Dormouse decline

Britain's native dormouse has declined by more than a third since the year 2000 according to a new report by wildlife charity, the People's Trust for Endangered Species.

The State of Britain's Dormice report also shows that hazel dormice are extinct in 17 English counties. The researchers assessed more than 100,000 records gathered from across the UK over 25 years. The report says the dormouse is now vulnerable to extinction in Britain.

High Court judgement to impact developers in Devon

Developers working in Devon should be aware of a recent High Court judgement which followed a challenge by Abbotskerswell Parish Council (APC) to Teignbridge District Council, regarding the robustness of their Local Plan in respect of the Habitats Regulations. APC’s case was that the Local Plan recommended for adoption by the Inspector was in breach of the Habitats Regulations, in that it failed to properly protect the South Hams Special Area of Conservation (SAC) which is designated for its internationally important greater horseshoe bat population. The main thrust of the APC challenge was that insufficient bat baseline survey had been undertaken on the allocated sites included in the plan; in other words detailed surveys should have been undertaken prior to their inclusion in the plan (or exclusion), rather than at the pre-planning application stage, as is usually the case. Clearly this challenge, if upheld, would have had substantial implications for other local plans where European sites would be potentially be affected. The High Court dismissed the challenge on the grounds that work undertaken by Teignbridge DC during plan preparation was robust; in particular because they had commissioned consultants to carefully examine, in strategic terms, all the allocated sites. The consultants had come to the conclusion that where it was likely than effective mitigation would be possible, those sites should be included in the plan. Those sites that could not be effectively mitigated were excluded from the plan.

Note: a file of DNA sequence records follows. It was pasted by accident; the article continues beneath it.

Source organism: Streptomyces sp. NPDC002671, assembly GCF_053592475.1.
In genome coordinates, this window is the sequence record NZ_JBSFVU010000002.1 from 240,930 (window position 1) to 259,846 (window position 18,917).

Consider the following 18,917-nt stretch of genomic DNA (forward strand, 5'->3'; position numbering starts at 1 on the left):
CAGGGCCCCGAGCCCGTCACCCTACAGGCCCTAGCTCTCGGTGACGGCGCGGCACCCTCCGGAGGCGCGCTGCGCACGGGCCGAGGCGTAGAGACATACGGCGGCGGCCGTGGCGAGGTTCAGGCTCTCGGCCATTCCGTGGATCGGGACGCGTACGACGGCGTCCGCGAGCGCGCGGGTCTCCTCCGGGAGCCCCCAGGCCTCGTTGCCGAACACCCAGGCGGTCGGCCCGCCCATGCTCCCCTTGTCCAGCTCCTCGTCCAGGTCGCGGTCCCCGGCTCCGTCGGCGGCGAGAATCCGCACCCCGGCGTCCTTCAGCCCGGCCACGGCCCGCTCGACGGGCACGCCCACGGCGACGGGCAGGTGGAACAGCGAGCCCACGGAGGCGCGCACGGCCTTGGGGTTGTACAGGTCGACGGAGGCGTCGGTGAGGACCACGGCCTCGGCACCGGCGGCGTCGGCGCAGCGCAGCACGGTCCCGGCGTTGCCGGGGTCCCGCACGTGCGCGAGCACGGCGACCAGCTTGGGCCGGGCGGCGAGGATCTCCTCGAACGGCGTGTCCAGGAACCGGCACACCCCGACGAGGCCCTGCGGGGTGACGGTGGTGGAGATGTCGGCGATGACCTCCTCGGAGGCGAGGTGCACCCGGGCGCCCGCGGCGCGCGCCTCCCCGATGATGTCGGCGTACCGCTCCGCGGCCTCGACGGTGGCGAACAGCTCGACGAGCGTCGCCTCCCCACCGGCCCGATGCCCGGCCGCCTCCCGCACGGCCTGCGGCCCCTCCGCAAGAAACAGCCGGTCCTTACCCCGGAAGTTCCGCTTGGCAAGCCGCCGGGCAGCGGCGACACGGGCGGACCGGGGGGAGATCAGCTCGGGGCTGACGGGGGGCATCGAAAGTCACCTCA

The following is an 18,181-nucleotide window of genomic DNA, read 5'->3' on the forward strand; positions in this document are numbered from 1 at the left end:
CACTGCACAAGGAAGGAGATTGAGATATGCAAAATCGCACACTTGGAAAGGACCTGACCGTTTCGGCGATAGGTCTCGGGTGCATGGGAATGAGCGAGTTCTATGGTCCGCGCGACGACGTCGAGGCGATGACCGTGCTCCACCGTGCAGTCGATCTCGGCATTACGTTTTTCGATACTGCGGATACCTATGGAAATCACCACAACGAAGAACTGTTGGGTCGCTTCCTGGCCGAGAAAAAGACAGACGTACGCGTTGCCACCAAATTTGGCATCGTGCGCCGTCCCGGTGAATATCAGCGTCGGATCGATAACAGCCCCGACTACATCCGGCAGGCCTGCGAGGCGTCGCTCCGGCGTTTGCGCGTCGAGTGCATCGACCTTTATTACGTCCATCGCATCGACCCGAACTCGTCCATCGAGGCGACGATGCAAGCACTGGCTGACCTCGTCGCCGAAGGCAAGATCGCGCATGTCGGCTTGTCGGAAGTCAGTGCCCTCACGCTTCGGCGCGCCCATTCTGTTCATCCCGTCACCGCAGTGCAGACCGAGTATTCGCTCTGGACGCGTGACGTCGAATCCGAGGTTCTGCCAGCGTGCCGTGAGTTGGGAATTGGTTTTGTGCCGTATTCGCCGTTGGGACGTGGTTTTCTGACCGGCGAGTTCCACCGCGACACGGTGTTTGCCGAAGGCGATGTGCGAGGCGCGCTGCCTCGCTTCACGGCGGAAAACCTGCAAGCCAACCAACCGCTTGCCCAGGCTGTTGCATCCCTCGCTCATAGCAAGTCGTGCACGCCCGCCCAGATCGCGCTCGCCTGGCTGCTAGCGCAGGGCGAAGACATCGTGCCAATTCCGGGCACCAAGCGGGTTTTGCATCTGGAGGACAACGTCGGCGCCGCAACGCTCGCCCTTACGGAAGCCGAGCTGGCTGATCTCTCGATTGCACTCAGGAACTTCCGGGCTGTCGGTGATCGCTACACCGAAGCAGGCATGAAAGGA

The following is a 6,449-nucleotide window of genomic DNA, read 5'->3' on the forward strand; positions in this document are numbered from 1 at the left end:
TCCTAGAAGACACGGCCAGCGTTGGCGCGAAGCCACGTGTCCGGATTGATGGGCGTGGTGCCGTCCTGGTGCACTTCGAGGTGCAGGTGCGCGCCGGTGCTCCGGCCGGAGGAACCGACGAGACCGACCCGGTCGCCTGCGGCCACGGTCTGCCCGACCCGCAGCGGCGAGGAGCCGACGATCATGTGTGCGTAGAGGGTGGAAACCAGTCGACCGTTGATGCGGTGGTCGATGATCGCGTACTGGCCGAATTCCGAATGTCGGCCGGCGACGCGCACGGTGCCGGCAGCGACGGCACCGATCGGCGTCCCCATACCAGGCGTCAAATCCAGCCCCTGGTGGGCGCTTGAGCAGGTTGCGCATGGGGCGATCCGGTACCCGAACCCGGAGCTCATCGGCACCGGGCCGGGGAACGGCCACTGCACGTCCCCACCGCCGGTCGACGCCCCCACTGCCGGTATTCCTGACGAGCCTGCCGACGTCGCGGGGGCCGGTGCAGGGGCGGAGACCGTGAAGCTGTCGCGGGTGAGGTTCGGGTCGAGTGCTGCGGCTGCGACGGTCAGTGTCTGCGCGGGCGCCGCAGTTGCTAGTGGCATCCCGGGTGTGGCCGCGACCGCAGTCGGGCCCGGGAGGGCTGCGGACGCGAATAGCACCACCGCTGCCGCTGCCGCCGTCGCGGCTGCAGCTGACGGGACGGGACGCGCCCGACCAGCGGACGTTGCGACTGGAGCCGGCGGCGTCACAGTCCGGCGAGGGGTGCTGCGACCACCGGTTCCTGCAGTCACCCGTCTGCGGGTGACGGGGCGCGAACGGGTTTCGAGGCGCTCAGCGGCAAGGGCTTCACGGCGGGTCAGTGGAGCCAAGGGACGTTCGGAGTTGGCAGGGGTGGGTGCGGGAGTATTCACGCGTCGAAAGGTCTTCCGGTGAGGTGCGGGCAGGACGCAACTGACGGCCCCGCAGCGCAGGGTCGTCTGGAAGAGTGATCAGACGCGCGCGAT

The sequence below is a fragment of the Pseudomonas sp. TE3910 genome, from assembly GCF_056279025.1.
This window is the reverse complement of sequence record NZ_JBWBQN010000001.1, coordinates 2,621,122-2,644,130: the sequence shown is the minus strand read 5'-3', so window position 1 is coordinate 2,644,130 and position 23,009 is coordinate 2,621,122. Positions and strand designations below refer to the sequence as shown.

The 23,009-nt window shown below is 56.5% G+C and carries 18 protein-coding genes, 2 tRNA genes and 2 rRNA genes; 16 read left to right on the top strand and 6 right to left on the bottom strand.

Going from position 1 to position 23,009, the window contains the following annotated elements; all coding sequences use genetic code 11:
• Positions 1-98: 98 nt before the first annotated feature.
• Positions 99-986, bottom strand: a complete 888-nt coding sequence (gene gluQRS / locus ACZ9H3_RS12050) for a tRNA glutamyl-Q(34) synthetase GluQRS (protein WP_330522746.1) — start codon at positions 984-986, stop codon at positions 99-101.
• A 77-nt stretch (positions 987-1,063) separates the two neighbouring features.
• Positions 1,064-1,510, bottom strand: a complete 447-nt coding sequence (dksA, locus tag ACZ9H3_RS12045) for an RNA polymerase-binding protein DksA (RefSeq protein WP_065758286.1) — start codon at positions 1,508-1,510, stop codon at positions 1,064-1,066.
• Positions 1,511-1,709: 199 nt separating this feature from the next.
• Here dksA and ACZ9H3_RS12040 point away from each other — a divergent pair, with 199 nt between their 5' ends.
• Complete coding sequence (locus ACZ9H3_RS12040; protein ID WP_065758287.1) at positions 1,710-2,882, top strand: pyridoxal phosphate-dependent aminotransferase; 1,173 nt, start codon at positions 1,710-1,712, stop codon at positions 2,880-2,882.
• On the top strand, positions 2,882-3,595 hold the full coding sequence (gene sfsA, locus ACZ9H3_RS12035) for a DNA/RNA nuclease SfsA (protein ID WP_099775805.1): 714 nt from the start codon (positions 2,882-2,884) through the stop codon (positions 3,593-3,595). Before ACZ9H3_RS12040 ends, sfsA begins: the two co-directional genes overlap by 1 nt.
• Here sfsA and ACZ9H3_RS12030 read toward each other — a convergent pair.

The key point from a developers perspective is that if a site falls within any of the 2010 Natural England consultation zones (‘Strategic Flyways’ and ‘Sustenance Zones’) there is likely to be greater scrutiny regarding greater horseshoe bats and a more robust requirement for developers to following the existing guidance ( A bespoke mitigation strategy for GHB may also now be required and this will if needed, be conditioned.

The NE guidance will be replaced at some point by an updated document which is being driven by the several local authorities across which the SAC bat consultation guidance applie

Guidance on LPA ‘Biodiversity Duty’

Section 40 of the Natural Environment and Rural Communities Act 2006 places a duty on local authorities to have ‘due regard’ for biodiversity during the course of their operations. Until now there have been no guidelines on how this might be achieved and to this end Defra and Natural England have just jointly released the following guidance:
We have now reviewed this document and have to report that, unfortunately, it is lacking in any meaningful detail, to the point where it is of limited use to developers seeking guidance. Importantly it seems to be of no practical use at all to local authority planners attempting to determine what their duties in this important area might be. It is to be hoped that the volley of criticism from ecologists currently being experienced on LinkedIn and other forums has the effect of forcing Defra and NE into a rethink and that subsequently they review and reissue what should have been a milestone document!